The new building by Atelier Oslo and Lund Hagem Architects is the result of a joint competition success, which combines innovative thinking with energy-efficient architecture.
If you think libraries are old fashioned, think again. Consider, for instance, the new Deichman Bjørvika Library in Oslo: The new building by Atelier Oslo and Lund Hagem Architects is the result of a joint competition success, which combines innovative thinking with energy-efficient architecture. The three OKATECH skylights from OKALUX meet high thermal requirements and, thanks to their large span width, supply the deep space with extremely evenly-distributed daylight.
On the Bjørvika Bay fjord in Norway’s capital, the local Atelier Oslo and Lund Hagem Architects recently completed the new main Deichman Library building. In the immediate vicinity of the new opera house and the planned Munch Museum, it is part of the new development project in the old harbour southeast of the city centre.
The Deichman Library Association, with more than twenty branches, was founded in 1785 and is one of the oldest and largest public libraries in the country. A new main library has been created in Bjørvika. It houses more than 450,000 books, as well as a recording studio, a cinema and 3D printers on an area of around 18,000 square metres.
Individually adapted daylight system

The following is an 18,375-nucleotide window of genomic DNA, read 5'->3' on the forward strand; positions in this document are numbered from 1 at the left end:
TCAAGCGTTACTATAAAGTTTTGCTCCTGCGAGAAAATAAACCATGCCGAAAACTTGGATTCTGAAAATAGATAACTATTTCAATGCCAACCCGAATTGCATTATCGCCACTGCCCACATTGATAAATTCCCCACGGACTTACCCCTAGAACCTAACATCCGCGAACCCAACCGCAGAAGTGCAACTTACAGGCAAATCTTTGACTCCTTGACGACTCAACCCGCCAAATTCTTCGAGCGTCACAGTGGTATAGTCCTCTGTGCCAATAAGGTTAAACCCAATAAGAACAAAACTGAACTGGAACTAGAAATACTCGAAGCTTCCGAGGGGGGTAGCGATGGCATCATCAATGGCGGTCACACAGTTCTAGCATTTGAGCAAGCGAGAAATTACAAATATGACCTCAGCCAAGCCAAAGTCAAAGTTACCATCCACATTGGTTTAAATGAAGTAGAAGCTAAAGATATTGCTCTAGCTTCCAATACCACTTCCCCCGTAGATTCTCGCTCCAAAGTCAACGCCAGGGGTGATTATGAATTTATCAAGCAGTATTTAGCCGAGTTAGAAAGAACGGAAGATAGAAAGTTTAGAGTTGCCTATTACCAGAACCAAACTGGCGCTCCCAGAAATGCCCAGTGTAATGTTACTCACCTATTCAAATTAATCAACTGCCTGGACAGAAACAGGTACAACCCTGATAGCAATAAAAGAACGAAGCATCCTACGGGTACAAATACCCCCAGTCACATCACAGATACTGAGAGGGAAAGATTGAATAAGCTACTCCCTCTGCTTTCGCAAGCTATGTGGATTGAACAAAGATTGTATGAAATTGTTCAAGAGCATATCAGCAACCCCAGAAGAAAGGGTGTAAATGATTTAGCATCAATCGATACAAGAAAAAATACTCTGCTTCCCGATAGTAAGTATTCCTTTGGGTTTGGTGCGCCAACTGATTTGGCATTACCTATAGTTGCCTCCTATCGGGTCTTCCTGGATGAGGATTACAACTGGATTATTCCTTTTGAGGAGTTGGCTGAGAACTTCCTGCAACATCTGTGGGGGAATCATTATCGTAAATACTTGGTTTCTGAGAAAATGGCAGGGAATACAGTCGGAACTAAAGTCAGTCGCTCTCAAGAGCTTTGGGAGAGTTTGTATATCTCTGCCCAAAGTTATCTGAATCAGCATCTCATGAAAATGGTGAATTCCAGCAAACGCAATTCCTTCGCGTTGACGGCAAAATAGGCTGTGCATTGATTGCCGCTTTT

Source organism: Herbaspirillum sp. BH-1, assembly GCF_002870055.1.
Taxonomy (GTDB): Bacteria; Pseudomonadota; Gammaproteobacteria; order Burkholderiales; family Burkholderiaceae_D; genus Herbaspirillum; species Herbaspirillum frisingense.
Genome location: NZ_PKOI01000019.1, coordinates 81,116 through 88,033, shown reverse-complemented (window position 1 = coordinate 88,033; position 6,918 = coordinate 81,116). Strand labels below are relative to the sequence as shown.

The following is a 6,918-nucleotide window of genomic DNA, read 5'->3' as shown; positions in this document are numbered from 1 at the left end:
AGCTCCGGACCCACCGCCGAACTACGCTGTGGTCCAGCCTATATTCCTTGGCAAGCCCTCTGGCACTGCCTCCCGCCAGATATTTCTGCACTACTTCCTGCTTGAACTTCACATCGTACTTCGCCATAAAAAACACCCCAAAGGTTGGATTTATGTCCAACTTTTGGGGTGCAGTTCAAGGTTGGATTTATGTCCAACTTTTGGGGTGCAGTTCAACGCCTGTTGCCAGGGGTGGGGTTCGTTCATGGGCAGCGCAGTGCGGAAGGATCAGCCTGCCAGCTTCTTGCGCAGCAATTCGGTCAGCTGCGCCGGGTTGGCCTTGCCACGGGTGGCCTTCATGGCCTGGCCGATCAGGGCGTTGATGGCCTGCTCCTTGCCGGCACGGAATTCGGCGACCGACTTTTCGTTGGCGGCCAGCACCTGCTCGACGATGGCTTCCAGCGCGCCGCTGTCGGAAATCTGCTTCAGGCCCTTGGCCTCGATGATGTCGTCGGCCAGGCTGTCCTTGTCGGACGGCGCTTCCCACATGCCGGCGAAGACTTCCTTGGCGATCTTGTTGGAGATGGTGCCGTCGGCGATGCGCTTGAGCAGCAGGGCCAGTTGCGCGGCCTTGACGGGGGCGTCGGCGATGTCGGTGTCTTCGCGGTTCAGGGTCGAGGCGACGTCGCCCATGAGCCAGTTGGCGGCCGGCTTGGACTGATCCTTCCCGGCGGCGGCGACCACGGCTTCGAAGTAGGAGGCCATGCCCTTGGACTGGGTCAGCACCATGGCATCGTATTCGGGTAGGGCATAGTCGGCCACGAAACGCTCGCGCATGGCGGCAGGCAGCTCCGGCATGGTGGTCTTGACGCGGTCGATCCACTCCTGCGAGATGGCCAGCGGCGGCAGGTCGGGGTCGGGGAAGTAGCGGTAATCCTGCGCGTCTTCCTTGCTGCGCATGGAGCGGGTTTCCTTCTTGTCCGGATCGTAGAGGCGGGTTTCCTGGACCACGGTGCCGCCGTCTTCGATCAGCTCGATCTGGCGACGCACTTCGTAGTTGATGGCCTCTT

The striking architecture is characterized by a folded concrete roof construction and a light-flooded atrium that extends over six floors and creates a flowing transition to the outdoor space. In order to fill the room structures with sufficient daylight, the architects opted for three skylights with a total of 440 square meters of OKATECH insulating glass.
The shimmering aluminium mesh in the cavity between the panes creates an unmistakable glow. The triple insulating glass with a low U-value of 0.9 W/m²K and g-value of 21%, ensures simultaneously thermal insulation and sun protection, both of which are vital in the Scandinavian region.
For energy reasons, the steel post and beam façades have also been designed such that only half of the new building is glazed, which reduces the heat input into the interior. Due to the typically low level of sunlight for the latitudes, the architects also chose a larger mesh size for the asymmetrically exposed OKATECH metal perforation.
Depending on the sun’s position the perforation produces a unique play of light and shadow. At the same time, the mesh refracts the incoming sun rays to ensure glare-free daylight and to provide library visitors with a pleasant reading experience. Further features of the OKATECH daylight system, which contribute to the library’s future-oriented architecture and passive house status are recyclability, durability and lack of maintenance.